Conway man reflects on his time with Ringling Bros. - WMBFNews.com, Myrtle Beach/Florence SC, Weather

Conway man reflects on his time with Ringling Bros.

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A Conway man spent six years as a clown with Ringling Bros. (Source: WMBF News) A Conway man spent six years as a clown with Ringling Bros. (Source: WMBF News)

CONWAY, SC (WMBF) – A Conway man is reflecting on his time as a clown with Ringling Bros. and Barnum & Bailey Circus after it was announced the big top would be coming down for good after 146 years.

Bryan Fulton described his six years with Ringling Bros., as his version of college. He began his stint at 17 years of age and worked, slept and ate with roughly 400 other performers.

"We were a big family," Fulton said.

He admits his parents weren't initially on board, but it didn't take long for Fulton to change their minds.

"Once they saw me perform actually in the circus, my dad knew that it was the right thing, the right decision," he said. "I kept telling him, 'I can go to college any time; I can't do this any time.'"

With his parents' approval, Fulton went on working for the circus for the next six years of his life.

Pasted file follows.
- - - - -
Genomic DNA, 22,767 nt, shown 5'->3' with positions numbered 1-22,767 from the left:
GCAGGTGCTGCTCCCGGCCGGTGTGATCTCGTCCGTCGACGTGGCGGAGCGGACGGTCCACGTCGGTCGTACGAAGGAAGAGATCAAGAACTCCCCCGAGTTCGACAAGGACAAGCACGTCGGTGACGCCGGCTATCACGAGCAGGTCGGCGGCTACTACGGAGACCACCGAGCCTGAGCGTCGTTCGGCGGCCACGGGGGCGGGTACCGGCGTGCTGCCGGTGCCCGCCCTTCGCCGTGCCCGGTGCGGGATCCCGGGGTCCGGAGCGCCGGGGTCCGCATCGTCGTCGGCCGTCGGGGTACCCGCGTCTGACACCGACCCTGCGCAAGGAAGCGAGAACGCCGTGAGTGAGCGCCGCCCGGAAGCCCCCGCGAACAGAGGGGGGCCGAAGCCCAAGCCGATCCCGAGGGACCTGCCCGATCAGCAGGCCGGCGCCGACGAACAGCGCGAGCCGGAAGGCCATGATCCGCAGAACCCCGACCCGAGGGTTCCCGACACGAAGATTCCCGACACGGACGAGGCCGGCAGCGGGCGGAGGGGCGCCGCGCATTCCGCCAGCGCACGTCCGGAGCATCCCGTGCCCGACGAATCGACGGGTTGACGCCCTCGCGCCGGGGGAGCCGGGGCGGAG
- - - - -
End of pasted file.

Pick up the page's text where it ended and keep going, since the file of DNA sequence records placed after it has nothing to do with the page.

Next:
He had the opportunity to travel all over the world, but his absolute stop was performing at New York City's Madison Square Garden.

Throughout his travels, Fulton met a number of celebrities, such as Mary Lou Retton and Bob Hope. For a while, his life was exactly how he wanted it.

Finally, the day came when he began to get tired of the day-to-day traveling and performing.

"The road kind of wears on you," Fulton said. "You're traveling, you're living out of a suitcase essentially."

That is when he said goodbye to the circus. However, Fulton's love for juggling never left him. To this day, he still travels around the U.S. performing shows as a comedy juggler.

However, the circus will always hold a special place in his heart.

"Ultimately, we all knew it had a shelf life," Fulton said. "I don't think anyone was expecting it to be this soon. We thought it maybe had another 10 years in it."

The decision to close Ringling Bros., stemmed from issues over animal rights and a steady decline in attendance over the past few decades. 

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